Monday, April 16, 2012

Winton Bates on Progress and the Arts

Winton Bates, an Australian economists, discusses Frederick Turner's book The Culture of Hope. He discusses Turner's idea that the arts can be a force for progress. This in turn prompted him to discuss Alfred North Whitehead's book Adventures of Ideas, discussing it in light of Hayek's quote that "In one sense, civilization is progress and progress is civilization."

If Turner is right that the arts are (or an be) a force for progress, then he is arguing that the arts are (or can be) civilizing. This civilizing aspect is beauty. Bates wonders if art is but a way of keeping communication flows open (using Bejan's idea of the constructal law). However, this would relate directly to the issue of beauty, as beauty may be the way artistic communication flows are kept most open and best flowing. In fact, Turner argues that tree-like branchiness is important to understand beauty, time, and the arts. The golden mean emerges out of the constructal law -- and the golden mean is central to our experience of beauty. The same with fractal geometry.

Perhaps our experience of beauty is the brain rewarding itself for recognizing the constructal law in nature.

And perhaps anything that is allowed to evolve according to the constructal law of nature is beautiful.


  1. I agree with you that beauty may be the way communication flows are kept most open. Having now read Whitehead's book I am more open to the view that turbulence and discord can be beautiful if they result in meaningful progress. This seems consistent with the way some economists (including myself at times) talk about creative destruction as though we see it as a beautiful process.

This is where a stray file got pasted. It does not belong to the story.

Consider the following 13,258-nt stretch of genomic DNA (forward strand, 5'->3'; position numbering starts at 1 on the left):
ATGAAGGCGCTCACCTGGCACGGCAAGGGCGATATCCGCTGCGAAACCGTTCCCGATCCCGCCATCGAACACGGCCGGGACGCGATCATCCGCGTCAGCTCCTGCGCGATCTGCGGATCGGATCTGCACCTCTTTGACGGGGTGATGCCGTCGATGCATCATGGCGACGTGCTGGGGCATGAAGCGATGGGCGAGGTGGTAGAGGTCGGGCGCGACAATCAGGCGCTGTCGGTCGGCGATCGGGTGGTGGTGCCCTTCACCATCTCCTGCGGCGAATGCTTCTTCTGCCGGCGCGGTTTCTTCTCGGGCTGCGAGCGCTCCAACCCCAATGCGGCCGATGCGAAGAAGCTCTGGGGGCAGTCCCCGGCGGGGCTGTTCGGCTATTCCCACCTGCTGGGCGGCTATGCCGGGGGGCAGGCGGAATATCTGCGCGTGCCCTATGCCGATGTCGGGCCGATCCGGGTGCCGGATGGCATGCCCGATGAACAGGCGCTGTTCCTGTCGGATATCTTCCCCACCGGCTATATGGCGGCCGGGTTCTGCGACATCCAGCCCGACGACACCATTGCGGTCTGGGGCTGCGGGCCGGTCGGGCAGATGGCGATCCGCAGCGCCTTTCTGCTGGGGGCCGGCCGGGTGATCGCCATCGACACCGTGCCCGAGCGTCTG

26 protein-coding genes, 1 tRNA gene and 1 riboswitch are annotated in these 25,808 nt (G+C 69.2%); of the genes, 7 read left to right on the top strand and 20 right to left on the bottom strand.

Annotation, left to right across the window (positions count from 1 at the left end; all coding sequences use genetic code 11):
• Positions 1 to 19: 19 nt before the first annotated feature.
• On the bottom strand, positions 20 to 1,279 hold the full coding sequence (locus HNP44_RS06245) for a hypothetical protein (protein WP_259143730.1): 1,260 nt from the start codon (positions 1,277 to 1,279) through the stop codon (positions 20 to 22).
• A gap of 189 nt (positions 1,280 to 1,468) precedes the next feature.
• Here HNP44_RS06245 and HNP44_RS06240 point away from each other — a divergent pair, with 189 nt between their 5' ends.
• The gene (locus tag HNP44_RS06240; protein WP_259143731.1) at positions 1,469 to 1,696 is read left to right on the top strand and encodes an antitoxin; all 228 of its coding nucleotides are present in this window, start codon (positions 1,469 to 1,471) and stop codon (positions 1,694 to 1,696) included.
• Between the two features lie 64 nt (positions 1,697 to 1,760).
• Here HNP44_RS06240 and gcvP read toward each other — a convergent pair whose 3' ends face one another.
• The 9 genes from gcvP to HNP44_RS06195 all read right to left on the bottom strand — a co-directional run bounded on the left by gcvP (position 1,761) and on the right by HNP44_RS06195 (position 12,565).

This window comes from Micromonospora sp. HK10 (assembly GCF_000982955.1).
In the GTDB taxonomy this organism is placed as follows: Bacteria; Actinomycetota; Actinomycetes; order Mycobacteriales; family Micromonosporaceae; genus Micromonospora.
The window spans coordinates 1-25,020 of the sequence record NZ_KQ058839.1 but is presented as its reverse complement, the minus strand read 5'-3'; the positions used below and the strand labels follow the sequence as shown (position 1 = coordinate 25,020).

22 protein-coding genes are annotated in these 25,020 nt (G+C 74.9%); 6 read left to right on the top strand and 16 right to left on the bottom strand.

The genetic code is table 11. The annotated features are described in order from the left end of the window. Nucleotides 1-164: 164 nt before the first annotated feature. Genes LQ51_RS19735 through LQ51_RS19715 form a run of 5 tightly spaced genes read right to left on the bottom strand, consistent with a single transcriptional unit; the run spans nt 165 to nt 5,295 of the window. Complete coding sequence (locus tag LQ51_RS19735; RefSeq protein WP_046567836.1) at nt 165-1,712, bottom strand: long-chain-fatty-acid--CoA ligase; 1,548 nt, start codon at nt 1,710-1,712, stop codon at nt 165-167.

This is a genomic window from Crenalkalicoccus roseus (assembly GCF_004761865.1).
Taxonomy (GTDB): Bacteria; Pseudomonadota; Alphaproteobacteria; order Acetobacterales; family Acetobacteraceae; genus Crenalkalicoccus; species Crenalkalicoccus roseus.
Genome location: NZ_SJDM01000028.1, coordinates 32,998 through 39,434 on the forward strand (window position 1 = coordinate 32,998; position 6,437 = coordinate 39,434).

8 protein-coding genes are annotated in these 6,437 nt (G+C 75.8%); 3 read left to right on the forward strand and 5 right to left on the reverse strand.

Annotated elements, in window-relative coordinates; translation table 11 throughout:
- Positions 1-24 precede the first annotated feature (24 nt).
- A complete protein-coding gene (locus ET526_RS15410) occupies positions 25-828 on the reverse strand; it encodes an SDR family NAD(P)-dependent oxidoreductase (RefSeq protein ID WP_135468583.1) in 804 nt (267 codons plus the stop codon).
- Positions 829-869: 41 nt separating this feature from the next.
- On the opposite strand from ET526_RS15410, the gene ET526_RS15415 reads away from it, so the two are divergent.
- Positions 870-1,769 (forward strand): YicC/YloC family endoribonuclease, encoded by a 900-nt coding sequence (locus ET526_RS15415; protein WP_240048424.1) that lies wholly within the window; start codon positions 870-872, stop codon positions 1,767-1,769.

2. Bejan does point out that for certain kinds of flows turbulence does in fact facilitate those flows. He also points out that tensions between opposing forces is how flows come about. No turbulence, no large flows. No tensions, no flows at all. Thus, no turbulence, no tensions, no flows. Thus, no creative destruction, no networks, no self-organization. Indeed, creative destruction IS a beautiful process. Spontaneous orders are in fact beautiful.

  3. I agree. The problem is that many people have difficulty in standing back far enough from their personal circumstances in order to to see the beauty of the big picture.

  4. Indeed. This is what Heraclitus meant when he said, "To men something are just, some unjust. But to God all things are good, just, and beautiful." If you stand too close to even the most beautiful painting, you can't see how beautiful it is, and you may even find what you see ugly and imperfect.